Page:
www.firefightingincanada.com

Features Hot topics Opinion
From the Editor: July 2010

The cliché is that learning is a lifelong journey. In the fire service that’s particularly true – whether it’s a formal classroom program like the fire-chief-driven Beyond Helmets and Hoses, or a weeknight session at a small department in a rural community, where volunteers train in anonymity after work under a fading summer sun.

July 6, 2010
By Laura King


Topics

The cliché is that learning is a lifelong journey. In the fire service that’s particularly true – whether it’s a formal classroom program like the fire-chief-driven Beyond Helmets and Hoses, or a weeknight session at a small department in a rural community, where volunteers train in anonymity after work under a fading summer sun.

The biggest education challenge faced in the fire service, where almost everything seems underfunded and understaffed, is not educating each other, but educating the public.

Raising fire safety awareness is among the most time-consuming activities in any department. Sometimes, it’s proactive – like in Ottawa where firefighters go door to door when they can to inspect smoke detectors.

Sometimes education is capitalizing on an opportunity. Like when my elderly mother-in-law’s false alarm from a sensitive smoke detector resulted in a fire crew from the Lakeview/Fall River/Windsor Junction Fire Department in Nova Scotia standing on her veranda. Assured there was no fire, firefighters politely insisted on going in anyway “as long as we’re here”, whereupon they checked all the smoke detectors, made sure everyone was OK, and then, and only then, left.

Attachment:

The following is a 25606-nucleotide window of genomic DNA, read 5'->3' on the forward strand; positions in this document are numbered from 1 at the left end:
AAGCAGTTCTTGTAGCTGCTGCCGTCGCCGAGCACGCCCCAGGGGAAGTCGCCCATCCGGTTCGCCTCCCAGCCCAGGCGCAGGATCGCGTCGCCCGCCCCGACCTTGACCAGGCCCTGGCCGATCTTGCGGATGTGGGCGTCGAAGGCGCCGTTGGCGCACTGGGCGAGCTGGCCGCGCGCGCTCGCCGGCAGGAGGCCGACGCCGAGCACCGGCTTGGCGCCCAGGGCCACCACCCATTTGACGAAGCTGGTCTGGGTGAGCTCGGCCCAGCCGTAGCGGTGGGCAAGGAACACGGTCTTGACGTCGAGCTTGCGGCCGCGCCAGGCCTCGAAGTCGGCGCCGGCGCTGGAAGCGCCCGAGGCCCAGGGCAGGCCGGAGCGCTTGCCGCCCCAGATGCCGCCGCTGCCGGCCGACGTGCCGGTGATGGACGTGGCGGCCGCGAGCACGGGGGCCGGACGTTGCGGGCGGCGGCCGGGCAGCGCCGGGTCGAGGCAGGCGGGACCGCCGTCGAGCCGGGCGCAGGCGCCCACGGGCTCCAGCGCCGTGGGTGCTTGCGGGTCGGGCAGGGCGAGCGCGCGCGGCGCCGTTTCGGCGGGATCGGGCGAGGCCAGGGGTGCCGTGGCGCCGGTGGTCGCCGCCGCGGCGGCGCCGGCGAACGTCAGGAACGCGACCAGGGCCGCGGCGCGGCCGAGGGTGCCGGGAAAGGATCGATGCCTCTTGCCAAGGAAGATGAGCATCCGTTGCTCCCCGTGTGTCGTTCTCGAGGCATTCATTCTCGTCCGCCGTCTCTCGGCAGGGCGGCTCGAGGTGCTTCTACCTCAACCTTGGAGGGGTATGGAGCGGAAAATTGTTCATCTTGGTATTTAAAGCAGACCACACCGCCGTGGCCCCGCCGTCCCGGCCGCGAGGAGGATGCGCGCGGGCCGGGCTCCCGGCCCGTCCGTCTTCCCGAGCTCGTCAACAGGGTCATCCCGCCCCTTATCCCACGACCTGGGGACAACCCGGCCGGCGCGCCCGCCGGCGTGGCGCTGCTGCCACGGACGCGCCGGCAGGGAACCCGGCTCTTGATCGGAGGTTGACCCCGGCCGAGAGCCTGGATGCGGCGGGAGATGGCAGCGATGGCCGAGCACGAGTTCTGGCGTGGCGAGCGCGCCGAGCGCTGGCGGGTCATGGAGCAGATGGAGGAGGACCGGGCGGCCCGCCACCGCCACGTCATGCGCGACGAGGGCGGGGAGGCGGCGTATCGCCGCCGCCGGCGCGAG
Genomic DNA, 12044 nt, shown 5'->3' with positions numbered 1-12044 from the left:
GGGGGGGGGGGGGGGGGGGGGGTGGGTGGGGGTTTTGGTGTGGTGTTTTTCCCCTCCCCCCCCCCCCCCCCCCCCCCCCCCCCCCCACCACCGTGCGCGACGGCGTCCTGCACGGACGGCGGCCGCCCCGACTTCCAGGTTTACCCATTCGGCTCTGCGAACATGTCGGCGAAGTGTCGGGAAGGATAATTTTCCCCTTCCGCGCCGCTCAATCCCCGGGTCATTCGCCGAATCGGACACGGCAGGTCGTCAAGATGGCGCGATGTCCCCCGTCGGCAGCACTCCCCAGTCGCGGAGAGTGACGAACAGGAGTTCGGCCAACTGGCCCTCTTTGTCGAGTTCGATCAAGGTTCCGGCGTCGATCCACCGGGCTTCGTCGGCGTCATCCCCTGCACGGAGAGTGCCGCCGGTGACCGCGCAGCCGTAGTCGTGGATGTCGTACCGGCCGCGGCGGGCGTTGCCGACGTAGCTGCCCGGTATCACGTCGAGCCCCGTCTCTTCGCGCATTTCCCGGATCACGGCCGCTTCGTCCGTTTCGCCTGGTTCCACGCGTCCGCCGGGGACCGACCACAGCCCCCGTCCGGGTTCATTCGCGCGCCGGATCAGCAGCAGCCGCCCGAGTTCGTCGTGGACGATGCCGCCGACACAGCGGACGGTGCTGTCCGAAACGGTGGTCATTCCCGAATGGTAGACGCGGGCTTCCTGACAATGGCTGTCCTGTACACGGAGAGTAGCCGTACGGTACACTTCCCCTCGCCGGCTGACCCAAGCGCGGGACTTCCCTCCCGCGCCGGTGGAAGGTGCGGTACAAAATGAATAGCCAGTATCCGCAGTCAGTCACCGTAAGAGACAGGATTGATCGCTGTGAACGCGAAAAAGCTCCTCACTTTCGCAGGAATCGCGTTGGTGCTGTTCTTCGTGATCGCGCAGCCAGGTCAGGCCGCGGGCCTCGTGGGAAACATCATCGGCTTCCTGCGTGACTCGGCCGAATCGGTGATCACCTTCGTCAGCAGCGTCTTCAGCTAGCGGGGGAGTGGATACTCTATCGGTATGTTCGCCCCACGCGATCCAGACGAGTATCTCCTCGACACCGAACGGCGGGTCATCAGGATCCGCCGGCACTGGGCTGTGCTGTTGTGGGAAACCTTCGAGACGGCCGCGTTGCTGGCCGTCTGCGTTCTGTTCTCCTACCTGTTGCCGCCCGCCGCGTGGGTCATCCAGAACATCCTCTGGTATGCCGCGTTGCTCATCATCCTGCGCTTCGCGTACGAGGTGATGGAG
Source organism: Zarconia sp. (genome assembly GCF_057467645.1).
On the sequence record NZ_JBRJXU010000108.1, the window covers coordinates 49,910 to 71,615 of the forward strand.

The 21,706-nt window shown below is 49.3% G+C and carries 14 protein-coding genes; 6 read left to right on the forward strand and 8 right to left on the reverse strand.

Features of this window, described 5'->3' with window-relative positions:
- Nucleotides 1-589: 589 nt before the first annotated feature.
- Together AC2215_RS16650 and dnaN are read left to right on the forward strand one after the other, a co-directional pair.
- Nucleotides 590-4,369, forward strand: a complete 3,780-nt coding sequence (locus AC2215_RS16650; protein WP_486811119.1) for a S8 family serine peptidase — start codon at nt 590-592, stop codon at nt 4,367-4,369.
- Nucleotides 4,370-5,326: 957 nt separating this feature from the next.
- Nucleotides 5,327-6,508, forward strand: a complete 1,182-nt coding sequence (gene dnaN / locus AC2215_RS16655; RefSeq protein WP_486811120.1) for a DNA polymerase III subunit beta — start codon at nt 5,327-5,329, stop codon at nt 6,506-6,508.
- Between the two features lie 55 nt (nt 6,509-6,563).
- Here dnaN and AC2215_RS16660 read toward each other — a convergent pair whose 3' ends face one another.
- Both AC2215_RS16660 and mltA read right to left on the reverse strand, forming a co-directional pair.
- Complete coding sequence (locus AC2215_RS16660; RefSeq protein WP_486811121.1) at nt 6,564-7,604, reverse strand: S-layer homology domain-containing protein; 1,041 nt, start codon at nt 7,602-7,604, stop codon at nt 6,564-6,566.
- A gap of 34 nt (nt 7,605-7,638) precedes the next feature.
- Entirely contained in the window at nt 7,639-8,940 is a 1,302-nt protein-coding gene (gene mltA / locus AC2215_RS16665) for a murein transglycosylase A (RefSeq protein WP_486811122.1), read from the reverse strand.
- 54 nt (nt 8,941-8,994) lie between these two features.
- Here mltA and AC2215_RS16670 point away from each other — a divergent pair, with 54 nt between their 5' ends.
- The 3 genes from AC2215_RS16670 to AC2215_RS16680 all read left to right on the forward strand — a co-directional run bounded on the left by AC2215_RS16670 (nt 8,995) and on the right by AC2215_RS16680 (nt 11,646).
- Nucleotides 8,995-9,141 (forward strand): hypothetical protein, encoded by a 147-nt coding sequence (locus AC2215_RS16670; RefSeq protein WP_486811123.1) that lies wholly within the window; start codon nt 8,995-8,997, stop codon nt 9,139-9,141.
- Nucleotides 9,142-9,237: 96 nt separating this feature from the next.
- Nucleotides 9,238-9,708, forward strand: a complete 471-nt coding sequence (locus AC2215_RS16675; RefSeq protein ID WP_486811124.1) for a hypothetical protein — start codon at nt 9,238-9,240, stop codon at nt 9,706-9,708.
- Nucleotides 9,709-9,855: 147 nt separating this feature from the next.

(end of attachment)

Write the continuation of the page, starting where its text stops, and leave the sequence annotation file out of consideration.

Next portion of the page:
In this issue, we feature a couple of stories that tackle the challenge of reaching young people and educating them about fire safety.

Near Renfrew, Ont., a high school teacher who is also the chief medical officer for the White Lake Volunteer Fire Department also capitalized on an opportunity. When Ontario added a course in emergency preparedness to the Grade 11 and 12 curriculum, Tony Ferguson convinced his school to offer it, and then got the Renfrew Fire Department to lend equipment to help educate the kids.

His excitement is palpable, as is Renfrew Chief Guy Longtin’s. Perhaps the students from that program will also benefit from an initiative aimed at high school and university students that takes form in the social-media friendly site, www.knowfire.ca.
Born out of off-campus housing fires at Brock University in 2008 and 2009, the site engages youth with videos and information intended to be shared via social media sites.

Some of the lessons are tough, but they are important and could save lives.

Working to hammer the message of safety in schools and on social media is innovative thinking.

And innovation is at the core of successful lifelong learning. We need to be engaged or we get bored.

Hats off to folks like Ferguson and Longtin for teaming up, and kudos to Donna Gill at St. Catharines Fire and Emergency Services Department, Brock University, Niagara College and the dozen fire departments in the Niagara region for building knowfire.ca.

I’ve been fortunate to get to know people like Ken Sheridan, the public education officer for Norfolk County Fire and EMS in Simcoe, Ont., and Tom Kiurski, the training co-ordinator for Livonia Fire and Rescue in Michigan, whom I met at FDIC in Indianapolis (check out the Livonia website at www.ci.livonia.mi.us/tabid/563/Departments/Public%20Safety/Fire/FireServicesHome.aspx for some great public ed ideas or contact Tom at tkiurski@lfdmail.com).

Ken and Tom and people like them are doing the missionary work of fire education, spreading the word, generating enthusiasm, creating ideas and opportunities. Everyone wins.


Print this page

Related



Leave a Reply

Your email address will not be published. Required fields are marked *

*